By Nicole Hennessy
In the Henry Ford Room of the historic Folger Home, the floor slopes downward toward the lake as crews work on the foundation.
Kris Burns checks out the extent of the situation by opening the back door. Sure enough, it won’t open all the way. Once the work is finished, however, the house should level out.
Burns has helped lead the effort to save the 112-year-old house since about 2001, when the city was entertaining plans to tear it down. Up until that point, the home was used as the mayor’s office.
Together with her sister Debi Loebich and friend Connie Fields, Burns began the Save the Folger Home initiative, the three women holding the first meeting on March 14, 2002.
The group would later become the Avon Lake Preservation Society, which is now a part of the consortium group Heritage Avon Lake.
By 2002, Burns’ group had already obtained a moratorium on any demolition efforts, but it continued to need petitions and permits from the city – which was a struggle at times.
“It was rough,” Burns remembers of the process. “It wasn’t easy to save it.”
She reiterates, glancing about the home, “It was very hard.”
As more and more people became interested in the project, the group’s membership grew. Members even began donating money, which allowed for some basic maintenance work to be completed in the home.
Then the city officially transferred the lease to the preservation society for a yearly fee of $1, which is still paid today.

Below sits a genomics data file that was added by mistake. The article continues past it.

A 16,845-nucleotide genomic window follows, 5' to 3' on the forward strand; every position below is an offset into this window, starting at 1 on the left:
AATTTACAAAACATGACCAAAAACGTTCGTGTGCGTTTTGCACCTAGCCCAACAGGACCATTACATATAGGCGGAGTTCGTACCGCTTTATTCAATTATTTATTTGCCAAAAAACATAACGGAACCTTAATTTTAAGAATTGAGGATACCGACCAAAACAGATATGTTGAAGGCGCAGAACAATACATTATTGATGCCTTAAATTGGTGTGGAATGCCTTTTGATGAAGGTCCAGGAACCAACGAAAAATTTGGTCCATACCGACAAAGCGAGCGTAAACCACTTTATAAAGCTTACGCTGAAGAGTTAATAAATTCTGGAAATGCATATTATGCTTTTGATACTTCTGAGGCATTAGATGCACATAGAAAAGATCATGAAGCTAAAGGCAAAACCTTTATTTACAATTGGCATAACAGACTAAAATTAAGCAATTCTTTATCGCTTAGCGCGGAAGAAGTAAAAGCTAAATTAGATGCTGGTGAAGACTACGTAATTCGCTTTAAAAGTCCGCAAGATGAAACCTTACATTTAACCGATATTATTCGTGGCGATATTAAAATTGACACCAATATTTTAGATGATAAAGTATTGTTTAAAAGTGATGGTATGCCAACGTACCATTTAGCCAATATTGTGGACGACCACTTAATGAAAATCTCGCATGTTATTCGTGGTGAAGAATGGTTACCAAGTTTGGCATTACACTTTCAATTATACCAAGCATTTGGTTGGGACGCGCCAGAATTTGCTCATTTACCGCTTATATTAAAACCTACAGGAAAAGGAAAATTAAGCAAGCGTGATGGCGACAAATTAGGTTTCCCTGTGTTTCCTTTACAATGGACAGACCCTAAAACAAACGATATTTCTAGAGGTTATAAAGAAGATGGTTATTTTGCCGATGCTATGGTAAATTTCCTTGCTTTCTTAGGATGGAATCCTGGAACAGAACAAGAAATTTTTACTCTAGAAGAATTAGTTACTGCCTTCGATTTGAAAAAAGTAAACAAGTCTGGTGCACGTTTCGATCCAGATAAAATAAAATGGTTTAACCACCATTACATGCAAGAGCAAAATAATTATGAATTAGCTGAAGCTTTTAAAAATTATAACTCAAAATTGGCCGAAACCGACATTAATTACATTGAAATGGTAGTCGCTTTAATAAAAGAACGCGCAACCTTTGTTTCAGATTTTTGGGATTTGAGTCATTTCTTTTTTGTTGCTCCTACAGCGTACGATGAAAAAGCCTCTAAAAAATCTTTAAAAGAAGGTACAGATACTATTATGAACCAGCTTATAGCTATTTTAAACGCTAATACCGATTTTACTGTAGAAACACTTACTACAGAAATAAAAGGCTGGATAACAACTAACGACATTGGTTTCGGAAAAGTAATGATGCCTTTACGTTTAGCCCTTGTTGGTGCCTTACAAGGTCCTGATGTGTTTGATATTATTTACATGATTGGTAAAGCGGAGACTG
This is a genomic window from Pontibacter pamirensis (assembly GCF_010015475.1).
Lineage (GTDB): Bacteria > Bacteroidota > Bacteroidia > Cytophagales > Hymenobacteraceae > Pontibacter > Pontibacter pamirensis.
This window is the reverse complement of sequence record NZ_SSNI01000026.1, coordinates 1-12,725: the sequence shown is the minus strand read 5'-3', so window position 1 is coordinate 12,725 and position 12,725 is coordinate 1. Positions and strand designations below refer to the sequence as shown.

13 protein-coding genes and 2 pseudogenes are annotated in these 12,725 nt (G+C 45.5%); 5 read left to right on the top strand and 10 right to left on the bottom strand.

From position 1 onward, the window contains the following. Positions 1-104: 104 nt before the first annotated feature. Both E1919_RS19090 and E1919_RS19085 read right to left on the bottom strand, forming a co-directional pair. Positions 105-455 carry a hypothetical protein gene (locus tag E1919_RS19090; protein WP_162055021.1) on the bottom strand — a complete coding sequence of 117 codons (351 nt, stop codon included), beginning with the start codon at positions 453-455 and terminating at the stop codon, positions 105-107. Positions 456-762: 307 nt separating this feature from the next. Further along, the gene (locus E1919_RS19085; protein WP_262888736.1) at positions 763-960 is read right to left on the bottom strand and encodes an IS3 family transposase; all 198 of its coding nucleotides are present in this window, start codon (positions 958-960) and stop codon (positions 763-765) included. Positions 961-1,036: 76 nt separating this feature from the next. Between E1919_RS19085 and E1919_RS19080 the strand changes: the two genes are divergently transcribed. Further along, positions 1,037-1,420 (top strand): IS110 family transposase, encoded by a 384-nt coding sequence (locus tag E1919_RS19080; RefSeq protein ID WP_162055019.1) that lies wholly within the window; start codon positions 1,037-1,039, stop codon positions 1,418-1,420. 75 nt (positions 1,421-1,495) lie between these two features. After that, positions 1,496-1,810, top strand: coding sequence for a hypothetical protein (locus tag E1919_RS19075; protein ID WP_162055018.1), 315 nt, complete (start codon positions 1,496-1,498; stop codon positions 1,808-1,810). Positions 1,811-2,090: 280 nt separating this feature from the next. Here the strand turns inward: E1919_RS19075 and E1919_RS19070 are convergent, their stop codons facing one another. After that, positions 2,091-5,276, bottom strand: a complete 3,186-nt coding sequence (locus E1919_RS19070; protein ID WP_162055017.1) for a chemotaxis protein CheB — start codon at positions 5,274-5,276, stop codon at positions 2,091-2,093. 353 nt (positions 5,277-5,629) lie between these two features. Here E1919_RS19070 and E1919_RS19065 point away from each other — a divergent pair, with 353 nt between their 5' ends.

Thomas Folger and his wife, Della, originally built the house in 1902. Like many properties in the area, the residence was intended as a summer home for the Folger family.
After serving in the Union Army during the Civil War, Folger became a grape grower, starting a 150-acre farm at Avon Point before moving to Elyria, where he served as mayor.
Soon after the Folger Home was built, Thomas Folger died there in 1909.
The property was turned over to the village of Avon Lake in 1926, to be utilized by city government.
Soon, French doors will open up to a view of the lake and a wraparound porch that must still be installed.
“This is gonna be grade A rental space,” says Tony Tomanek of Heritage Avon Lake.
The battle between the city and those invested in preserving the house is a thing of the past, the city footing the bill for the approximately $20,000 cost of the foundation work.
Helping with projects like new windows, the Ford Motor Co., for which the main room was named, donated $50,000. The state of Ohio awarded a grant for $150,000 in 2014. A majority of the grant is still unspent.
“My sister and I have always been passionate about the house,” says Burns as she cleans a photo of Della Folger with her shirtsleeve.
Hoping to be done with the house’s exterior repairs by Memorial Day, work will then continue on the house’s second floor.
Tomanek envisions community members enjoying rocking chairs on the porch during summer evenings.
“It’s going to be beautiful,” he says of the completed project. “People in the city are going to enjoy it.”
Contact Nicole Hennessy at firstname.lastname@example.org